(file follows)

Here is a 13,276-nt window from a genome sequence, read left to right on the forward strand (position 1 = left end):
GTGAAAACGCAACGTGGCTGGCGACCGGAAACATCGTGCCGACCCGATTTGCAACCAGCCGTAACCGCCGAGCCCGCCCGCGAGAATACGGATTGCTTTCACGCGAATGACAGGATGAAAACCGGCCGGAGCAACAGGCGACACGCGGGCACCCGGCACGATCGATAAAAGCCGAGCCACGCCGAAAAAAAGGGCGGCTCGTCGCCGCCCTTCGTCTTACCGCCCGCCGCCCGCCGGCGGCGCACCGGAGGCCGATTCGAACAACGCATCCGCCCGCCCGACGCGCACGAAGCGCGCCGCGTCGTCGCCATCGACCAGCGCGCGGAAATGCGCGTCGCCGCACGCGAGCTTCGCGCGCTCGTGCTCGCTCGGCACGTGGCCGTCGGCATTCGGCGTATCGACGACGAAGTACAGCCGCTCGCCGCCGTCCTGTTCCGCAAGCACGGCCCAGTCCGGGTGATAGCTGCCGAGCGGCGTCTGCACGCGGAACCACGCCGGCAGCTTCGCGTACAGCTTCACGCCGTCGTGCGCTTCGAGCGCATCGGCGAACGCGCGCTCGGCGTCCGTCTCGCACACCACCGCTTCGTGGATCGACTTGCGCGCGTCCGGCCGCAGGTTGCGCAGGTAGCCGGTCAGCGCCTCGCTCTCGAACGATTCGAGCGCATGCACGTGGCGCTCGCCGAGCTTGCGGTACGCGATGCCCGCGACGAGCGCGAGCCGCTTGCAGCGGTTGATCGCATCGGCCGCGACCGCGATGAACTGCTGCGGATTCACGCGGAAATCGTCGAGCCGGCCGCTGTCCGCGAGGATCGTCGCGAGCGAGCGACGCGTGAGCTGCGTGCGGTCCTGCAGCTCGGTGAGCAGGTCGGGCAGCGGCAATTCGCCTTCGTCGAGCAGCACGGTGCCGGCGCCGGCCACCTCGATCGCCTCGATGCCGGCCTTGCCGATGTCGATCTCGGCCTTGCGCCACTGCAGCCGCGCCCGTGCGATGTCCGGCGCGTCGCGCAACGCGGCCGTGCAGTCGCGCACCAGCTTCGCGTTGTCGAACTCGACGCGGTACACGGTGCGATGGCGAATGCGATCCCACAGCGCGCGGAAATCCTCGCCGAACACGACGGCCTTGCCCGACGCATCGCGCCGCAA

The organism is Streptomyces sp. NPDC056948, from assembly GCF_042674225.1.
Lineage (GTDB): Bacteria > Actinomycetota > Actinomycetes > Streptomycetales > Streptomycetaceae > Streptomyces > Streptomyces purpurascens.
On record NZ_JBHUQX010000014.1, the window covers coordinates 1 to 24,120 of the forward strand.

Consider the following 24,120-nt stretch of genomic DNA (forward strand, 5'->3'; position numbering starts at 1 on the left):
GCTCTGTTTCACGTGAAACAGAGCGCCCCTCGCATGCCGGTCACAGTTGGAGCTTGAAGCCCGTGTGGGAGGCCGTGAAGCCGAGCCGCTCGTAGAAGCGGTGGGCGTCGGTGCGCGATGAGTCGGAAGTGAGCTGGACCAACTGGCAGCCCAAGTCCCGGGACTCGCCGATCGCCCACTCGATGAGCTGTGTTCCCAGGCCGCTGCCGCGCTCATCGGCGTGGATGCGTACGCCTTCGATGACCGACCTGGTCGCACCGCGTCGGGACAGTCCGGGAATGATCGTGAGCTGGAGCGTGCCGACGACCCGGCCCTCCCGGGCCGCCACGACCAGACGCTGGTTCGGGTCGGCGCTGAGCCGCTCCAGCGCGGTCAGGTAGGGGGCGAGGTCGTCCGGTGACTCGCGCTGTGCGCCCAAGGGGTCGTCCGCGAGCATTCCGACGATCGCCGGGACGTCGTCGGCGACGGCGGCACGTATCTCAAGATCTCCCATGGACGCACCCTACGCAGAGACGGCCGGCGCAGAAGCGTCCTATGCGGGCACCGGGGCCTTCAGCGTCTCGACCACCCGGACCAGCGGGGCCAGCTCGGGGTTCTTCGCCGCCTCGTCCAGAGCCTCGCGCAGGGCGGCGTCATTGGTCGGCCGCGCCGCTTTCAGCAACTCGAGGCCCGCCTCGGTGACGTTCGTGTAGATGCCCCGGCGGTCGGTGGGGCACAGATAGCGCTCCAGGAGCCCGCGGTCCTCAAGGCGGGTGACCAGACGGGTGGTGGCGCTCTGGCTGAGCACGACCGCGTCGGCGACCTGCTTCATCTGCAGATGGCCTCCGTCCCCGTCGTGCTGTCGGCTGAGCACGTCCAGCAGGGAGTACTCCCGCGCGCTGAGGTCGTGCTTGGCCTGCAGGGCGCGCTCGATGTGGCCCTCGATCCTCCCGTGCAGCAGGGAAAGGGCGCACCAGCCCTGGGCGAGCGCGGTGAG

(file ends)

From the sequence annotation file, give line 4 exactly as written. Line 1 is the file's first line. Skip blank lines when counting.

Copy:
Lineage (GTDB): Bacteria > Actinomycetota > Actinomycetes > Streptomycetales > Streptomycetaceae > Streptomyces > Streptomyces purpurascens.